With the prevalence of leprosy approaching 1/10,000, it would seem unlikely that a prophylactic vaccine would be highly cost-effective in preventing leprosy. Thus, the community pressure to vaccinate would not be sufficiently large, except perhaps in localized highly endemic areas within countries with a high prevalence and incidence of leprosy. On the other hand, a vaccine that would prevent M. tuberculosis infection as well as M. leprae infection would likely enjoy a much higher use, and thus generate a more satisfactory outcome. By comparative analysis of the M. leprae and M. tuberculosis genomes, it may be possible to identify antigens that are highly cross-reactive and which might generate a protective immune response, specifically a CTL, Th1-dependent type of immunity. The induction of mucosal and systemic immune responses directed at relevant surface antigens of M. leprae and of M. tuberculosis might contribute significantly to decreasing the likelihood of infection, especially since M. tuberculosis is a respiratory pathogen, and there is considerable favor for this idea as a means of transmission of M. leprae.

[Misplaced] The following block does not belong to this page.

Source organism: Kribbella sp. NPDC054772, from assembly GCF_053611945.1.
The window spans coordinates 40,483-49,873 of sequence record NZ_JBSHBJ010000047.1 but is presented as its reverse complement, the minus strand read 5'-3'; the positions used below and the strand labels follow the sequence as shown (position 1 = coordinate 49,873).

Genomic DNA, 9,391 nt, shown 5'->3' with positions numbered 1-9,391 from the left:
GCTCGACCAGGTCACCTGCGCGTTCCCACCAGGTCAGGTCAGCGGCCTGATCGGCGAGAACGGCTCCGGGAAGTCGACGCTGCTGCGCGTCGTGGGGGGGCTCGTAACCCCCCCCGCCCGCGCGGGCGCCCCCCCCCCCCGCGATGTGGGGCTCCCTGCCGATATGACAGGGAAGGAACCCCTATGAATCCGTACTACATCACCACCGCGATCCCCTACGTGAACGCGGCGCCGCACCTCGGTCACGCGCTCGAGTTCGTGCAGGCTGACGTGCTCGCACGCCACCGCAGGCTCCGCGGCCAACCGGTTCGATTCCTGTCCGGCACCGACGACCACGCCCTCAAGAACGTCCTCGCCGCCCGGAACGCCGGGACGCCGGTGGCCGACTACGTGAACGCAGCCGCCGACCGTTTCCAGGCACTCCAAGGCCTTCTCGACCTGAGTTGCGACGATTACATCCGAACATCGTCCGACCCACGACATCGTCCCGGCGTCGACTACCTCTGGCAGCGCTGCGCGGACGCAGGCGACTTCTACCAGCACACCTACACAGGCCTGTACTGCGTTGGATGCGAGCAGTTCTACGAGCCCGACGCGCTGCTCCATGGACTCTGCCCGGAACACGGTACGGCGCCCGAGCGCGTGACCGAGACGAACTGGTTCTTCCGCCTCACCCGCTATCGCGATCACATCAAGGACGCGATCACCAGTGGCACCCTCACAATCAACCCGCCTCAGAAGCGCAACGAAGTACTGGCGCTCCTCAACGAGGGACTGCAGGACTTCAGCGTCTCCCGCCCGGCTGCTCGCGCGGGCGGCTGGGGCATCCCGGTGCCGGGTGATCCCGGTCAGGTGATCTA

The perceived success in eradicating leprosy coupled to the increasing global concern for tuberculosis, which has been very much augmented by the HIV epidemic and the development of drug-resistant M. tuberculosis, have caused many mycobacterial researchers previously working on leprosy to switch to working on tuberculosis. Thus, the U.S. National Institutes of Health is currently funding two contracts to provide much-needed M. leprae research resources and five investigator-originated research projects on various aspects of leprosy and M. leprae biology. The WHO TDR spends less than 2% of its total budget on leprosy and most of this is concerned with managing the MDT program. There has been a similar decline in the number of laboratories globally conducting basic research on leprosy, and this situation is not conducive to generating the types of knowledge needed to contend with this dreaded disease and to effect its eradication. It should be emphasized that the members of the small leprosy research community collaborate extensively with one another, sharing clinical materials, research reagents and, importantly, exchanging personnel, some of whom receive training in research laboratories and then return to clinical institutes. The Armauer Hansen Research Institute in Addis Ababa, Ethiopia; the Central JALMA Institute for Leprosy in Agra, India; the Aga Khan University in Karachi, Pakistan; the Leonard Wood Memorial Research Center in Cebu City, The Philippines; the Oswaldo Cruz Foundation with laboratories in Rio de Janeiro, Brazil, and the Anandaban Hospital in Kathmandu. Nepal, all located in countries with endemic disease, facilitate these ongoing research efforts. In addition, there are central leprosy research laboratories in many countries throughout the world that can be tapped for intellectual as well as clinical and research resources. Increased funding for leprosy research is needed and will be efficiently used by the cadre of well-trained and highly committed investigators currently working in this field.